"At that point we hadn't really talked to any of our kids about it," Kronenberger said. "But after talking to them I said, 'You know what? We have to start these conversations.' At this point all my kids know the basics. So that show had a big impact on me."
Most shows call on one or more experts in a given field, but Kronenberger believes parents are the real experts.
"I think being a parent is making you an expert when you're the one running the kid to the appointments; you're the one trying, day in and day out, to find ways to make something work better."
After all these hours considering the topic of parenting, she does have some advice:
Be patient. "I have always tried to be a pretty informed parent. I think the show makes me try to be a more patient parent. Take a breath. Step back."
Listen to your child and be present.
Be your child's advocate because you know your child the best.
Take care of yourself. "You matter, too. And it's so so easy to just fall into doing everything for them. For a lot of us, that's what you've been raised to believe. For a lot of us it's the guilt. If I go out tonight with my girlfriends, then I'm not spending time with my kids.
"We put too much pressure on ourselves to be perfect and there's no such thing. You have to make time for you because when you do, you come back more patient, with more energy."
Kronenberger is comfortable in the studio, partly because she had already spent many hours there before The Parent Trip. Her father was in radio and she did radio commercials as a child. She also worked in radio news in college and as a correspondent.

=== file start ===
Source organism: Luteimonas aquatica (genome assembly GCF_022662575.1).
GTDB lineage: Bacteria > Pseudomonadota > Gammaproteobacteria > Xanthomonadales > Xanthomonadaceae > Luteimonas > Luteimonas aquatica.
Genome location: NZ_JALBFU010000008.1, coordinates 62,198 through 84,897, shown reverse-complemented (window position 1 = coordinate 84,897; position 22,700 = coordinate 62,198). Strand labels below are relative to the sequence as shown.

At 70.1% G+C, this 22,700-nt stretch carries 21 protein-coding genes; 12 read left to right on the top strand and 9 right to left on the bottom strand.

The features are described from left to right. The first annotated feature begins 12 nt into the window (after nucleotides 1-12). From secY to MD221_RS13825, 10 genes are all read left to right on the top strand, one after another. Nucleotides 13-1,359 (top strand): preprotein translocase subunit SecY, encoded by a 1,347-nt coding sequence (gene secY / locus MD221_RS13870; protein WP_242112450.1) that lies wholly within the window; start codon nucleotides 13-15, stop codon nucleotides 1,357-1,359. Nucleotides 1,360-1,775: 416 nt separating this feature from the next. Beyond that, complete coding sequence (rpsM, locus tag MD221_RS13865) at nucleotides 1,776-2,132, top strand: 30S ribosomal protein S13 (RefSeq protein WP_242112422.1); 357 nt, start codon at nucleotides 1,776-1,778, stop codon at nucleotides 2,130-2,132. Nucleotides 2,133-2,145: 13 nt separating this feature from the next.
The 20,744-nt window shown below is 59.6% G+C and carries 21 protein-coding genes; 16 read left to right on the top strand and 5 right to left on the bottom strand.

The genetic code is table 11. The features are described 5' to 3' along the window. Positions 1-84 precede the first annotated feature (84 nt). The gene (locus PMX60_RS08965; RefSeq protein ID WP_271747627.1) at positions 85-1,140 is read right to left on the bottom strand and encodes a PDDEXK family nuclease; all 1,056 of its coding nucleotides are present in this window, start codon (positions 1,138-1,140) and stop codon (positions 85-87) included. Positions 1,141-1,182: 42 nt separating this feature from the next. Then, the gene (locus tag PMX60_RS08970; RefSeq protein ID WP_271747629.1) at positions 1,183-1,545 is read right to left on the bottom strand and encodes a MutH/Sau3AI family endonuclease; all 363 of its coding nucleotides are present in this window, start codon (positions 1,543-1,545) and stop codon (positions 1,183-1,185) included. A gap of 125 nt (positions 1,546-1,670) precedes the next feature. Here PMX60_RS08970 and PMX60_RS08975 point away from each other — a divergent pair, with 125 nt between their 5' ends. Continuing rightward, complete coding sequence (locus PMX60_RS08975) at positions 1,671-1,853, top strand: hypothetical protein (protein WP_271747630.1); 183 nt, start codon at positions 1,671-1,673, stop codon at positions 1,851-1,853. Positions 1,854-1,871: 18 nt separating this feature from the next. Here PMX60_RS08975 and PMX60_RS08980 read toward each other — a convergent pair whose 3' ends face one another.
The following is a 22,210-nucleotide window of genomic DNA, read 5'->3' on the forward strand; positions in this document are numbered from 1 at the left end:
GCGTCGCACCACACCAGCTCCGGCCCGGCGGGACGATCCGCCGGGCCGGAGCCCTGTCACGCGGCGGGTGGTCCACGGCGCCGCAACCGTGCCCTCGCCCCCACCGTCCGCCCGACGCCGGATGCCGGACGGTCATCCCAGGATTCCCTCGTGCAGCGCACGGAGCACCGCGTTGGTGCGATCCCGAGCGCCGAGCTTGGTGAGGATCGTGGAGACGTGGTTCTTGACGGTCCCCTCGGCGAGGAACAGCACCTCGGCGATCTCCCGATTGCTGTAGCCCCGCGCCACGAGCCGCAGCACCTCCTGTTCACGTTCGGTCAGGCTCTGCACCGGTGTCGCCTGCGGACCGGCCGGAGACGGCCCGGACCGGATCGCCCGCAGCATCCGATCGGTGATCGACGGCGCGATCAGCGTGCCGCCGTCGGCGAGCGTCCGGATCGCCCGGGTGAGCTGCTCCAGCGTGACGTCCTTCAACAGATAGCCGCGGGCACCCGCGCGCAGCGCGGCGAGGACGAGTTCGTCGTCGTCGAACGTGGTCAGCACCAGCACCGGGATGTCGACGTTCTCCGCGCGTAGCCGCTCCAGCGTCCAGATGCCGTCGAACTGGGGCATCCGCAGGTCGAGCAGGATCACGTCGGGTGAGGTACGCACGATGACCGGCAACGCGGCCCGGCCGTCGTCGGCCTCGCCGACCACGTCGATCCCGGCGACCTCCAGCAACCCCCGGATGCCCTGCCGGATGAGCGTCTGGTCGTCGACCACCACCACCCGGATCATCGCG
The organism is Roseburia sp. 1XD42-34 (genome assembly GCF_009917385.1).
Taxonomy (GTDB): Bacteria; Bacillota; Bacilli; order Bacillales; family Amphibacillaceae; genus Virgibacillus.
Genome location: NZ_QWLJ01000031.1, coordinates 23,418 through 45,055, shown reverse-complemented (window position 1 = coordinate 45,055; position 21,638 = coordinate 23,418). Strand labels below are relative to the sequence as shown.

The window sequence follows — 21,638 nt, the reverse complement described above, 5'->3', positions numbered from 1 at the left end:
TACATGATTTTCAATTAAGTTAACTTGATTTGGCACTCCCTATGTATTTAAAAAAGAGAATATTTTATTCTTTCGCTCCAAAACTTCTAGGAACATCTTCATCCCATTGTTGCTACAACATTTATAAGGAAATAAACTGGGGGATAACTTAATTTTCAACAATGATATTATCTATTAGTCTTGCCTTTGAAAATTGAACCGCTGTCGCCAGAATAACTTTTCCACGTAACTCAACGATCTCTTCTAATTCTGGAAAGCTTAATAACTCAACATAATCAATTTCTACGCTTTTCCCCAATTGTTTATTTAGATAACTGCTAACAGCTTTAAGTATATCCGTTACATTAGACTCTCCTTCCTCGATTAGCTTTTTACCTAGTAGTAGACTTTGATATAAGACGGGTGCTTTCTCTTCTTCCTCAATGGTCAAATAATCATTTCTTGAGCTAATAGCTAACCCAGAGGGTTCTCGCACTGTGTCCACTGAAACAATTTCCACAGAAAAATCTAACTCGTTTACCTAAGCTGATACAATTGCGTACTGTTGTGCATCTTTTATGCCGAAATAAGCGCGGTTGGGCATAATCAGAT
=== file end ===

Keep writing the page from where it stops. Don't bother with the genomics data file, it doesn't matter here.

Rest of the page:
As it turns out, her children are comfortable in radio, too. At last summer's open house at WVIK, news editor Michelle O'Neill interviewed the three children about what they liked on Public Radio.
"And out of nowhere they gave her a pitch-perfect pledge drive ad," Kronenberger exclaimed. 'I did not ask them to do this. I did not tell them to do this. I had no idea what they were going to say. They loved being on."
Anna Kronenberger’s quick list of places her family likes to go and things they like to do
Public libraries and programming for children
"Rocket Park" (McManus Park) in Bettendorf
Freight House Farmer's Market: honey sticks (25 cents each) and the playground
Channel Cat Water Taxi
ReUsable Usables in LeClaire, Iowa
Municipal playground programs
Free (or very low-cost) family movies at local theaters
Free bowling for kids
Free days (Mondays) through Aug. 13.at the Putnam Museum in Davenport, Quad City Botanical Center in Rock Island, Family Museum in Bettendorf, and Riverside Aquatic Center (from 5-8 p.m.) in Moline.